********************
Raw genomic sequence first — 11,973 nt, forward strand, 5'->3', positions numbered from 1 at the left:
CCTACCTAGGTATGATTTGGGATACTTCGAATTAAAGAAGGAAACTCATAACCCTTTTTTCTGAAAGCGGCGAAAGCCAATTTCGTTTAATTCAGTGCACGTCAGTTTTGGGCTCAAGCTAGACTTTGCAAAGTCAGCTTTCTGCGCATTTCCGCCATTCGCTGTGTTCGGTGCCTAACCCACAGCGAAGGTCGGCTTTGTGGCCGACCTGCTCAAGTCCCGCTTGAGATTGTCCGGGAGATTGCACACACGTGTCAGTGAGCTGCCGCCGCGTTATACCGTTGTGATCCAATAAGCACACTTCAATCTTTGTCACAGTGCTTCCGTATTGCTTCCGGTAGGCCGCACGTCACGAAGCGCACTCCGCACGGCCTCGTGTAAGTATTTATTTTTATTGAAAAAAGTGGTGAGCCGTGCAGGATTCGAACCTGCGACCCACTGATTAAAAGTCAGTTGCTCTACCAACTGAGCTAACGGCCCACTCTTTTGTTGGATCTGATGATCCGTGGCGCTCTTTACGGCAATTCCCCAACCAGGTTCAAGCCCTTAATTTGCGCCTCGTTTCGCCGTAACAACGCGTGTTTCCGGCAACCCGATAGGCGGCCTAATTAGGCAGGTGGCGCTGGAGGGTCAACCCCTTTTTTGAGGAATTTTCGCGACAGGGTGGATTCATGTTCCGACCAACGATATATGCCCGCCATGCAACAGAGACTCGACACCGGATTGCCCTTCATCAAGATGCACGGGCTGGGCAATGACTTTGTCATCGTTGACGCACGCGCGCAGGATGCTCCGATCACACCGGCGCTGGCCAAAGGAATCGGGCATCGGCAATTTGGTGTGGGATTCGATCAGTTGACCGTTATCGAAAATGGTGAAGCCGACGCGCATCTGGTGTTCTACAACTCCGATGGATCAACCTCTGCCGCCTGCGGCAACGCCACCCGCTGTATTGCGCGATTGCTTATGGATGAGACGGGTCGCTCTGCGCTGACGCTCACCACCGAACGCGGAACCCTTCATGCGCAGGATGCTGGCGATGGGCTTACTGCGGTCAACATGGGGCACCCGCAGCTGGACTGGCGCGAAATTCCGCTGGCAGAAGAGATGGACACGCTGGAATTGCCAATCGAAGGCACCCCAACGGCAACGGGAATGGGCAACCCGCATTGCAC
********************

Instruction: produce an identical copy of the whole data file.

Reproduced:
Raw genomic sequence first — 11,973 nt, forward strand, 5'->3', positions numbered from 1 at the left:
CCTACCTAGGTATGATTTGGGATACTTCGAATTAAAGAAGGAAACTCATAACCCTTTTTTCTGAAAGCGGCGAAAGCCAATTTCGTTTAATTCAGTGCACGTCAGTTTTGGGCTCAAGCTAGACTTTGCAAAGTCAGCTTTCTGCGCATTTCCGCCATTCGCTGTGTTCGGTGCCTAACCCACAGCGAAGGTCGGCTTTGTGGCCGACCTGCTCAAGTCCCGCTTGAGATTGTCCGGGAGATTGCACACACGTGTCAGTGAGCTGCCGCCGCGTTATACCGTTGTGATCCAATAAGCACACTTCAATCTTTGTCACAGTGCTTCCGTATTGCTTCCGGTAGGCCGCACGTCACGAAGCGCACTCCGCACGGCCTCGTGTAAGTATTTATTTTTATTGAAAAAAGTGGTGAGCCGTGCAGGATTCGAACCTGCGACCCACTGATTAAAAGTCAGTTGCTCTACCAACTGAGCTAACGGCCCACTCTTTTGTTGGATCTGATGATCCGTGGCGCTCTTTACGGCAATTCCCCAACCAGGTTCAAGCCCTTAATTTGCGCCTCGTTTCGCCGTAACAACGCGTGTTTCCGGCAACCCGATAGGCGGCCTAATTAGGCAGGTGGCGCTGGAGGGTCAACCCCTTTTTTGAGGAATTTTCGCGACAGGGTGGATTCATGTTCCGACCAACGATATATGCCCGCCATGCAACAGAGACTCGACACCGGATTGCCCTTCATCAAGATGCACGGGCTGGGCAATGACTTTGTCATCGTTGACGCACGCGCGCAGGATGCTCCGATCACACCGGCGCTGGCCAAAGGAATCGGGCATCGGCAATTTGGTGTGGGATTCGATCAGTTGACCGTTATCGAAAATGGTGAAGCCGACGCGCATCTGGTGTTCTACAACTCCGATGGATCAACCTCTGCCGCCTGCGGCAACGCCACCCGCTGTATTGCGCGATTGCTTATGGATGAGACGGGTCGCTCTGCGCTGACGCTCACCACCGAACGCGGAACCCTTCATGCGCAGGATGCTGGCGATGGGCTTACTGCGGTCAACATGGGGCACCCGCAGCTGGACTGGCGCGAAATTCCGCTGGCAGAAGAGATGGACACGCTGGAATTGCCAATCGAAGGCACCCCAACGGCAACGGGAATGGGCAACCCGCATTGCAC